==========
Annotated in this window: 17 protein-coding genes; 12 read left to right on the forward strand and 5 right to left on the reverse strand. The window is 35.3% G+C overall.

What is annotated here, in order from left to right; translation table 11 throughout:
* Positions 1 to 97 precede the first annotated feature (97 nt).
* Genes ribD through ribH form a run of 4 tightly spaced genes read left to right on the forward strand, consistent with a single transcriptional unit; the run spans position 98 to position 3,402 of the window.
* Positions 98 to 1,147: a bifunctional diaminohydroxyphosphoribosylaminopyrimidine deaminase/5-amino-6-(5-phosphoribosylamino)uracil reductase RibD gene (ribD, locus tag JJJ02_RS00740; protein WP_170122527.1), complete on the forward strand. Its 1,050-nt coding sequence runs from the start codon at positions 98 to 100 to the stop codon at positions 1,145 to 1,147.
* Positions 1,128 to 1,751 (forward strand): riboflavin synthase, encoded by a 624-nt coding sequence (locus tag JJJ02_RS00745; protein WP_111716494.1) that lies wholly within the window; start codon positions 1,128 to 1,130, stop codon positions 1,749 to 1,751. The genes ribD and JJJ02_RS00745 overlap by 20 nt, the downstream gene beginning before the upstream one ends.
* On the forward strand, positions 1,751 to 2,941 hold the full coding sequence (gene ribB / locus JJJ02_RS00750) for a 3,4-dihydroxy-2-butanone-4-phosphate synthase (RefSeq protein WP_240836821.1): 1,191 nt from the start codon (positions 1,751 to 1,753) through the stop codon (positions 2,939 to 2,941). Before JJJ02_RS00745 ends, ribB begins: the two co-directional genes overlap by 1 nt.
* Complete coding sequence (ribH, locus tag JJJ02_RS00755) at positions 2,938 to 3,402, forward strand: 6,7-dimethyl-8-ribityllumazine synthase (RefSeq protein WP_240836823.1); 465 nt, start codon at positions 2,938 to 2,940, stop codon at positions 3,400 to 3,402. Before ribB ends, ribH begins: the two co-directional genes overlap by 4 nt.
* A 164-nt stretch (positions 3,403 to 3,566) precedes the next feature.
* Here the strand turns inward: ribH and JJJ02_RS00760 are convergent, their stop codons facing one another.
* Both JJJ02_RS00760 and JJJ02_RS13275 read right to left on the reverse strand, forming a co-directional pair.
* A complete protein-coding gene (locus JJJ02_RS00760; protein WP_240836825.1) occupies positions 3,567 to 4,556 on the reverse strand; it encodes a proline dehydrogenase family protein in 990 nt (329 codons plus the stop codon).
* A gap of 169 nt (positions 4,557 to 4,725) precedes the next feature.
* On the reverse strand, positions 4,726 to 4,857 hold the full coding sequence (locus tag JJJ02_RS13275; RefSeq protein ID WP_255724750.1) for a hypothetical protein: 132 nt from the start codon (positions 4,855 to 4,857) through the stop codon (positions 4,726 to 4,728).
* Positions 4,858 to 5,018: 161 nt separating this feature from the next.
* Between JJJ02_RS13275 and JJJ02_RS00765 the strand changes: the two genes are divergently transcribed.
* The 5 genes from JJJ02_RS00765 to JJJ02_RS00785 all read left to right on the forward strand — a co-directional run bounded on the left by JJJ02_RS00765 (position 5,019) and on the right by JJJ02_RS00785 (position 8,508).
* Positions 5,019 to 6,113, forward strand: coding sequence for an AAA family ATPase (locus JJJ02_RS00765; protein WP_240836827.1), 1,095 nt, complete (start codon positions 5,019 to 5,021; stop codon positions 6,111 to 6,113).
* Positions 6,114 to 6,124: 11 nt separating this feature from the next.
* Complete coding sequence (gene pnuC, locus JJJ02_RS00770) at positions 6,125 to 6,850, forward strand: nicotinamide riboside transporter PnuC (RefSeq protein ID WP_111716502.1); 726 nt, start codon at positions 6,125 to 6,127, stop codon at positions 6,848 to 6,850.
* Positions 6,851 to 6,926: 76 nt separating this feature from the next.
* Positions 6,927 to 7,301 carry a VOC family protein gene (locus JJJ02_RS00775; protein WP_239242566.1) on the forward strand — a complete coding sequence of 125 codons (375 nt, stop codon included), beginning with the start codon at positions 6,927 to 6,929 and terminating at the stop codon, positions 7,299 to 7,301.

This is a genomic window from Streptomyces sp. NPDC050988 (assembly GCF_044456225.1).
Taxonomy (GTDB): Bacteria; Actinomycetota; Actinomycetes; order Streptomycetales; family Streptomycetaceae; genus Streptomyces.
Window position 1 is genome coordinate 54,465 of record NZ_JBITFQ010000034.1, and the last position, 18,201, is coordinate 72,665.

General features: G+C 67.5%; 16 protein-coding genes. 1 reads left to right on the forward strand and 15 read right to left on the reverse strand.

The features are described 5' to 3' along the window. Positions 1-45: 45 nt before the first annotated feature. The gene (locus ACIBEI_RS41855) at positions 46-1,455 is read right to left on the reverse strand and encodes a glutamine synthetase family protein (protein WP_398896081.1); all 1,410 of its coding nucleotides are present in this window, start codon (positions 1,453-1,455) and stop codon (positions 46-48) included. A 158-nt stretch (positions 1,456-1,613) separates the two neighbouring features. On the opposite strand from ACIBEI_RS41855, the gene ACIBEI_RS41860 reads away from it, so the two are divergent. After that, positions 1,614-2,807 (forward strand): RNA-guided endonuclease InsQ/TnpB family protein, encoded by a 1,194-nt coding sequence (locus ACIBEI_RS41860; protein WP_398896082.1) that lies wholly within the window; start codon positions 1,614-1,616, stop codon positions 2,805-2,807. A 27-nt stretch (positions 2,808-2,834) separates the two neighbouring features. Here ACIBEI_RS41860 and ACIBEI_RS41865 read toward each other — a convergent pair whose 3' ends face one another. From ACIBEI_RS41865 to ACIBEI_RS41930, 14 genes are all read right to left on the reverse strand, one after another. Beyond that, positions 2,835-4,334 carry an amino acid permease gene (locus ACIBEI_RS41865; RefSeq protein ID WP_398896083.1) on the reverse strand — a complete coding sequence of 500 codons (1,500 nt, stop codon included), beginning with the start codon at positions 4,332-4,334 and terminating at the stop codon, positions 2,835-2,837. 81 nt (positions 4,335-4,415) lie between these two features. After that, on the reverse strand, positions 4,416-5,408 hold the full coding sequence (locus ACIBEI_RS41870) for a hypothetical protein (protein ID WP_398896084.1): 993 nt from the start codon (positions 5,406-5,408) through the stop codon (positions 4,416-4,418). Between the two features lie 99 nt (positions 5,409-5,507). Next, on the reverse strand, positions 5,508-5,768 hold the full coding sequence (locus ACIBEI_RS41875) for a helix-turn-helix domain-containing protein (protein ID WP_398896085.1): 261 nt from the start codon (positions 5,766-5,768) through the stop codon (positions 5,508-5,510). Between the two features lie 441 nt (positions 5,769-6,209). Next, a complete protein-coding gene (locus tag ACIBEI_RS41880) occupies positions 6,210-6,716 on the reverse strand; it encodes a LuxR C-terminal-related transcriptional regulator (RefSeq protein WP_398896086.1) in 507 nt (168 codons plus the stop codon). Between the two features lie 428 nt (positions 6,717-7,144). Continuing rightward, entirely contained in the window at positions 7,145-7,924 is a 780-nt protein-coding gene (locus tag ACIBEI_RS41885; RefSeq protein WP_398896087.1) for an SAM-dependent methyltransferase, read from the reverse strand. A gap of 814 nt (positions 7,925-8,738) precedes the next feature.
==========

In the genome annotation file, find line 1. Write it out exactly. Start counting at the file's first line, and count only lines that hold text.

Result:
Annotated in this window: 17 protein-coding genes; 12 read left to right on the forward strand and 5 right to left on the reverse strand. The window is 35.3% G+C overall.